It’s one thing to express one’s opinion. But when you’re making tons of money by persuading expectant moms to adopt your line of thinking, you have the responsibility to get your info right. No one says anyone has to be a fan of ultrasound. And as a mom, you have the right to decline. Before you do so, speak with your provider. You need only to understand your choice. Any mom who ever delivered a baby with serious problems was happy to know about it in advance for planning and educational, emotional, and delivery purposes. This, in fact, is the purpose of obstetric ultrasound.

And if you’re all about moms and choices, and those choices are power? The power only comes from a parent who makes an informed choice, not one based on misinformation. It is my wish and goal to simply and accurately explain ultrasound for moms-to-be and stamp out the misconceptions. Understanding is also power:)

Here’s to a happy, healthy, and informed pregnancy!

wwavblogger, RDMS

wwavblogger, RDMS

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As always, thanks for reading! Please feel free to email your comments or questions to me at wombviewerblog@gmail.com. And please subscribe to the right>>>to receive automatic posts (of course, you can always opt out!)

PS Readers! Finally! In preparation of publishing my book, I will very soon be introducing myself! Real name, real face. I’ll be happy to meet you all! Stay tuned!

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Posted on July 6th, 2017 by wombwithaviewblog.com
I’ve received questions lately regarding where to find fetal sex or gender in an ultrasound report. Can you always find this information in a report?
The short answer? No, not always.
Actually, we mostly do not record fetal sex, and it’s mostly not important to your doc. Typically, fetal sex is not pertinent information to the examination. Though parents may desire it, physicians don’t need this determination to manage your care and that of your baby if both are healthy. The above is true for most general OB practitioners in the US. However, every physician practices a little differently, and one can certainly dictate if he or she wants this info on all patient reports (if possible to determine). The case may be different if you are seeing a high-risk OB doc, aka a perinatologist. Their reports consist of much greater detail and may possibly include a fetal sex/gender guess.

Example of a Blank Report

In the images of a sample report taken from a monitor, you’ll notice there is a whole host of blanks to fill, but fetal sex is not one of them. On the first page where you see Sex: Other, this refers to the patient. Patient demographics were not entered here, so the Sex option defaulted to Other. We always include your LMP or EDC/EDD – aka baby due date. The larger blue space would be filled with fetal measurements, estimates of gestational age, and fetal weight as they are obtained.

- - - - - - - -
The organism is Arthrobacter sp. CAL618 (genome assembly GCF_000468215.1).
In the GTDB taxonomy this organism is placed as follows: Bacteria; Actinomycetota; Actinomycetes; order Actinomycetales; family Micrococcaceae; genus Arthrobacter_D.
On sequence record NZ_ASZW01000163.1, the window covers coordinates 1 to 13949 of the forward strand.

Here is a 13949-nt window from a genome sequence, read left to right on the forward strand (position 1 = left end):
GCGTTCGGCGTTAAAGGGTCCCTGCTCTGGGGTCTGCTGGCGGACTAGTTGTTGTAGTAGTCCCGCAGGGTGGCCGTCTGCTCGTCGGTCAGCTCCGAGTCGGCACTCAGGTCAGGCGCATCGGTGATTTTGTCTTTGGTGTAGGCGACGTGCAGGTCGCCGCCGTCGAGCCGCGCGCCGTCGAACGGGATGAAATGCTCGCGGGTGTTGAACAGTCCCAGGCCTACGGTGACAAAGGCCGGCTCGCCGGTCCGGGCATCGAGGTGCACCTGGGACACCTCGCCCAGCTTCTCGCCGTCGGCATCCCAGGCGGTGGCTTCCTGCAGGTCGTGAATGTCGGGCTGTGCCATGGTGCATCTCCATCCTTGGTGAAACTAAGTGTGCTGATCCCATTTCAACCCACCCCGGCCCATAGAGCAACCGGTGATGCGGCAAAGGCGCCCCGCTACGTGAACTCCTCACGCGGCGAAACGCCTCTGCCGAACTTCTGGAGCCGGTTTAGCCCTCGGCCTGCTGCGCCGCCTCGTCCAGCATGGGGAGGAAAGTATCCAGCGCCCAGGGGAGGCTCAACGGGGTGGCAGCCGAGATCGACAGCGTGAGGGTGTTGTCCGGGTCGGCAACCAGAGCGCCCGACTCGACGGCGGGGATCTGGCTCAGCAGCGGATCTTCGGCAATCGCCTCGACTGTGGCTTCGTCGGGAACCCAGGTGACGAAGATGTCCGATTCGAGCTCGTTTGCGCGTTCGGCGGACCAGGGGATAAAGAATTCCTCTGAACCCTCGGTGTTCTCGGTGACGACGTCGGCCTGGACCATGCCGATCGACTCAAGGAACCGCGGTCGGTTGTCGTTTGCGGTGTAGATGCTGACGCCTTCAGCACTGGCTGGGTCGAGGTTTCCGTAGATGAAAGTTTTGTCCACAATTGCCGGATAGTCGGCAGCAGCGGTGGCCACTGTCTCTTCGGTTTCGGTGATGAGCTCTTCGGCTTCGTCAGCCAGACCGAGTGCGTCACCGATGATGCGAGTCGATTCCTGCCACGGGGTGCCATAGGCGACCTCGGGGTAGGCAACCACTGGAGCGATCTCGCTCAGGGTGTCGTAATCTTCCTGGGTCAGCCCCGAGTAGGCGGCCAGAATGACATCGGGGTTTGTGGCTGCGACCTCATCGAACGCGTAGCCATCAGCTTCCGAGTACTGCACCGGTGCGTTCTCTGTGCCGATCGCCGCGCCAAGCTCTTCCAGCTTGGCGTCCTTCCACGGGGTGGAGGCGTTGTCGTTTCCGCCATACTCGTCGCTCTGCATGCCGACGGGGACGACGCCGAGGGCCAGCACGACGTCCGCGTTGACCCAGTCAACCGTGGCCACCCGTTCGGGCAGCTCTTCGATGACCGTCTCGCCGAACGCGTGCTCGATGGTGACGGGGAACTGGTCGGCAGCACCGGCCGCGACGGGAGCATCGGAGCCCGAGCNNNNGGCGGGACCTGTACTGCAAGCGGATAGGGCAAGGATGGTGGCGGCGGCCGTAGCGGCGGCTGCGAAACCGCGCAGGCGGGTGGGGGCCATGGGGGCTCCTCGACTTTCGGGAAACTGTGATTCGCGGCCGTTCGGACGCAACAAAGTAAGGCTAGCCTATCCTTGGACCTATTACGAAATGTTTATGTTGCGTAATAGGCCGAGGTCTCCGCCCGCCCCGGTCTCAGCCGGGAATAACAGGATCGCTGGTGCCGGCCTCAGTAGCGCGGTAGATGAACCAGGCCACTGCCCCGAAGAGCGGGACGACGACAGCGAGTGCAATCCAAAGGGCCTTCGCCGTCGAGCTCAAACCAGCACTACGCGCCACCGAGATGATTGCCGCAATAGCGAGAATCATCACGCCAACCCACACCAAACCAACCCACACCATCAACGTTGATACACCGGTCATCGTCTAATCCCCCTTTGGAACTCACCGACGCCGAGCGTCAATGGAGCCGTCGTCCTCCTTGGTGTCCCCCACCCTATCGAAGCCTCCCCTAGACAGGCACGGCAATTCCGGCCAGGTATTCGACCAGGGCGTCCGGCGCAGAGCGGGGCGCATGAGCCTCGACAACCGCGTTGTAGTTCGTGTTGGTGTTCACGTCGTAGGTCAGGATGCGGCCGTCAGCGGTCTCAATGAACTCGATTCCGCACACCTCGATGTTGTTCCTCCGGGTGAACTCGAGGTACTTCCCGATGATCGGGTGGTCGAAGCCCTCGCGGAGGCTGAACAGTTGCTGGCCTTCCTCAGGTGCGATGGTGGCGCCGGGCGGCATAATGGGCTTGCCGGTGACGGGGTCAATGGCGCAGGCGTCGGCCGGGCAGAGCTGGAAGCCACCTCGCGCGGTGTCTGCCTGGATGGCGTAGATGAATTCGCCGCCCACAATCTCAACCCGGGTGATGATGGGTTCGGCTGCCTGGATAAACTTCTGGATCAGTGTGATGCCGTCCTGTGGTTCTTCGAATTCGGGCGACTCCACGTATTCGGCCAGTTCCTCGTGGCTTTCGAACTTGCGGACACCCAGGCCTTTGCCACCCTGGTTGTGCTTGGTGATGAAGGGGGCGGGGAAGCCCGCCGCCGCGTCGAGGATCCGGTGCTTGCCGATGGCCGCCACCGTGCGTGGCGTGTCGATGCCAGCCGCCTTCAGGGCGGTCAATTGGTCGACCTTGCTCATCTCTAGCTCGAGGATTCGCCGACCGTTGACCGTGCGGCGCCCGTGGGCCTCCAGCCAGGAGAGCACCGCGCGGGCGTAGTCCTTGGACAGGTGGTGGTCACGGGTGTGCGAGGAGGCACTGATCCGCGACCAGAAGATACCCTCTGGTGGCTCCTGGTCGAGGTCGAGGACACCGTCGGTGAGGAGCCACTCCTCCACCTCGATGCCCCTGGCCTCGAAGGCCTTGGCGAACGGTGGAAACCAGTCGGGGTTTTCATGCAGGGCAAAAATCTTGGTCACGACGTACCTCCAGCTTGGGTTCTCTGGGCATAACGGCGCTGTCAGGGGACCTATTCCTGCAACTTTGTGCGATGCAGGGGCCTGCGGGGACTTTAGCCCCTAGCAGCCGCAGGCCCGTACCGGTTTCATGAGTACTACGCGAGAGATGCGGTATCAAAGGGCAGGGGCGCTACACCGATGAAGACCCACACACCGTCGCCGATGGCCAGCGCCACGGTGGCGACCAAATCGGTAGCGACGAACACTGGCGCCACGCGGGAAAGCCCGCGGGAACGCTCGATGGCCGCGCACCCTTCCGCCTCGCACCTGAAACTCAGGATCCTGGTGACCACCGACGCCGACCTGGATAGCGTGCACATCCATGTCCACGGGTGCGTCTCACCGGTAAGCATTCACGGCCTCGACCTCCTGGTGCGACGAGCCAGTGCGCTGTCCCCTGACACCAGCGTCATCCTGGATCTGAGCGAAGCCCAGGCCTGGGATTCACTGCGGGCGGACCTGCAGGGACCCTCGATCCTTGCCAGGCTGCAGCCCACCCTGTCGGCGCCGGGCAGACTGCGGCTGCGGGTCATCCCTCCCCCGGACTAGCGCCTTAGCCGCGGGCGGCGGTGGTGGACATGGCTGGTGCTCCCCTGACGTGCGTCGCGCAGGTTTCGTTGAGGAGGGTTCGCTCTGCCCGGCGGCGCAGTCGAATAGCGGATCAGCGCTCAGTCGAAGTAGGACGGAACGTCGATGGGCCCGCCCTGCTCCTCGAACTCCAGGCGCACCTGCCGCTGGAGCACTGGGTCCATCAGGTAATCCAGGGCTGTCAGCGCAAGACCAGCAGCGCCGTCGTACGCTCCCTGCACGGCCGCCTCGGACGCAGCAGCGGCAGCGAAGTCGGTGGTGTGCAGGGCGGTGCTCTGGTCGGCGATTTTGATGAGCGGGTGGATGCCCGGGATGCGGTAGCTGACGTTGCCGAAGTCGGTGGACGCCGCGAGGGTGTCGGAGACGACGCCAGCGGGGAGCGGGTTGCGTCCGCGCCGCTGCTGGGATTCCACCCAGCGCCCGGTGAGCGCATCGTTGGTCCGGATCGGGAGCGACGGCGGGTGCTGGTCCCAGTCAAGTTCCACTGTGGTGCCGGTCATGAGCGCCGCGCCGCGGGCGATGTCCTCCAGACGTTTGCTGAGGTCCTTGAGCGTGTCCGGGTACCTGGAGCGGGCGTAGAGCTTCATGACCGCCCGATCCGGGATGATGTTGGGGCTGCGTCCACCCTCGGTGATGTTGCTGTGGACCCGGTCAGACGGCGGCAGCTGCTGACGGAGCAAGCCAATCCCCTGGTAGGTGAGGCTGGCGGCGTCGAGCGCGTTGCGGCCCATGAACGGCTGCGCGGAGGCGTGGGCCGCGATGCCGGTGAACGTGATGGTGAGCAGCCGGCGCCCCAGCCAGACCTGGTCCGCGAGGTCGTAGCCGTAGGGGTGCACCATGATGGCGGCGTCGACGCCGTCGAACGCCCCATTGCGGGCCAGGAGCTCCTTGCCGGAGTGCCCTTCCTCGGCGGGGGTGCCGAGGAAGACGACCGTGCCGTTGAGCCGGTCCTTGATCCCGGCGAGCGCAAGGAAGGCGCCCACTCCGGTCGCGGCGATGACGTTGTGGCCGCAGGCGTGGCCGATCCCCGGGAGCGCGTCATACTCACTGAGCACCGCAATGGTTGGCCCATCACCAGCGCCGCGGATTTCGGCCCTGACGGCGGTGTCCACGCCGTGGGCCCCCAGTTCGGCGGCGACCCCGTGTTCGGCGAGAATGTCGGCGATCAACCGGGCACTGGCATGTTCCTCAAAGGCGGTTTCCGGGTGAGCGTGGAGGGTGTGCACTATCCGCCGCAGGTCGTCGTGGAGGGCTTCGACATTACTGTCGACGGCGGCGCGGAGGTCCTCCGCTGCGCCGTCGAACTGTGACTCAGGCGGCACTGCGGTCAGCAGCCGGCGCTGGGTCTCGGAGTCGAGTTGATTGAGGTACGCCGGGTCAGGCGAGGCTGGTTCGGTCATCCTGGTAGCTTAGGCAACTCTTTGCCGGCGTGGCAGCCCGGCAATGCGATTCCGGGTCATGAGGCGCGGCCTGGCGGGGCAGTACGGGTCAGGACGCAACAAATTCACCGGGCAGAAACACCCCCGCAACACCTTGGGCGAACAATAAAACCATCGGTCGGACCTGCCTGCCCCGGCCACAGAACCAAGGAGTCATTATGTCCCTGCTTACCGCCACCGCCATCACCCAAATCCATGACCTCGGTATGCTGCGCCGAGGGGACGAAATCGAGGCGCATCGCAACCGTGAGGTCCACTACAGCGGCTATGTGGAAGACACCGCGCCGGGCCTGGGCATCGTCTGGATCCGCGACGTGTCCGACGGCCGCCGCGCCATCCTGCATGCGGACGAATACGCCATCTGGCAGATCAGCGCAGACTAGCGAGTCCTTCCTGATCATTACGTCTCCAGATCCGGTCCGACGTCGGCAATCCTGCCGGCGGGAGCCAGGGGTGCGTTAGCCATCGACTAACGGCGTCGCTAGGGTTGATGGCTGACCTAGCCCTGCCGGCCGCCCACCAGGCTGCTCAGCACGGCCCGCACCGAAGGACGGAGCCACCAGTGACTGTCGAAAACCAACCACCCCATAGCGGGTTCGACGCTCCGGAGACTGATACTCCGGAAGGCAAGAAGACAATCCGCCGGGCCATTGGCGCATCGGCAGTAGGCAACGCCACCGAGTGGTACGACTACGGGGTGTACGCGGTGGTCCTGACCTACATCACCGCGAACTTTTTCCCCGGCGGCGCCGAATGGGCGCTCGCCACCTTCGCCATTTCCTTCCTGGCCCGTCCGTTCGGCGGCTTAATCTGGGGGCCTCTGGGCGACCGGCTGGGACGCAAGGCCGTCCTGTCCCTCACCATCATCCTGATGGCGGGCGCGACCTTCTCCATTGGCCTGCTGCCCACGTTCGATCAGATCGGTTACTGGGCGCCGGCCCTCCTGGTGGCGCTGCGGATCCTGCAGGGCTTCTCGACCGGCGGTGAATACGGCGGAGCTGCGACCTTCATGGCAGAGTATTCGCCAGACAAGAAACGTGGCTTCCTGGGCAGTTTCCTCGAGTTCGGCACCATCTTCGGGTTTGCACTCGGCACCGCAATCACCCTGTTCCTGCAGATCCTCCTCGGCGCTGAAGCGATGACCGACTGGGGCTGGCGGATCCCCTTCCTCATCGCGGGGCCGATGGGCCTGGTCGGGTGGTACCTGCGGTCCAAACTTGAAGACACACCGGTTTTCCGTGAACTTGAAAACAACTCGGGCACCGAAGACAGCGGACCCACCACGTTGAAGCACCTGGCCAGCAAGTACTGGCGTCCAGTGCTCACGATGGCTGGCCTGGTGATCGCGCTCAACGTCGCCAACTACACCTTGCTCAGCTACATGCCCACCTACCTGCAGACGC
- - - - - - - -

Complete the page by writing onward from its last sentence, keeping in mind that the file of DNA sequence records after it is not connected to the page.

OB ultrasound report

OB ultrasound report
In the pages above, you’ll note the list of fetal organs and structures we attempt to document on a mid-pregnancy anatomy screen. We only fill out the section called BPP in the 3rd Trimester when your doc orders this particular examination. And the CVP is usually only filled out when performing a Fetal Echo or detailed heart examination.

Exception to the Rule

There always seems to be at least one exception to every rule. Because the responsibility of a sonographer is to search out structural malformations, we also have to report suspicions of abnormal external genitalia. In other circumstances, we may see particular abnormalities that we might group together, as in the case of certain syndromes. Sometimes, knowing fetal sex helps physicians either support or rule out a particular chromosomal or structural problem. Some of these are gender specific. In the pic below, we have a designated space on a Comments page to expound on our findings. We can add fetal sex here if we feel it is pertinent information to the findings.
OB ultrasound report
In some countries, fetal sex is neither reported nor discussed with parents due to the cultural preference of one sex over another. And some facilities are beginning to incorporate policies against providing parents with this news due to litigious reasons. Unfortunately, such is life in the good ol’ US. Facilities want to limit their liability for guessing incorrectly by simply not allowing their sonographers to guess at all.
So, if you don’t want to know your baby’s sex (or even if you do!), don’t expect your ultrasound report to disclose that information. Your sonographer creates the images and report. We only include what is needed and leave out what is not!
Best wishes for happy and healthy!
wwavblogger, RDMS
PS ~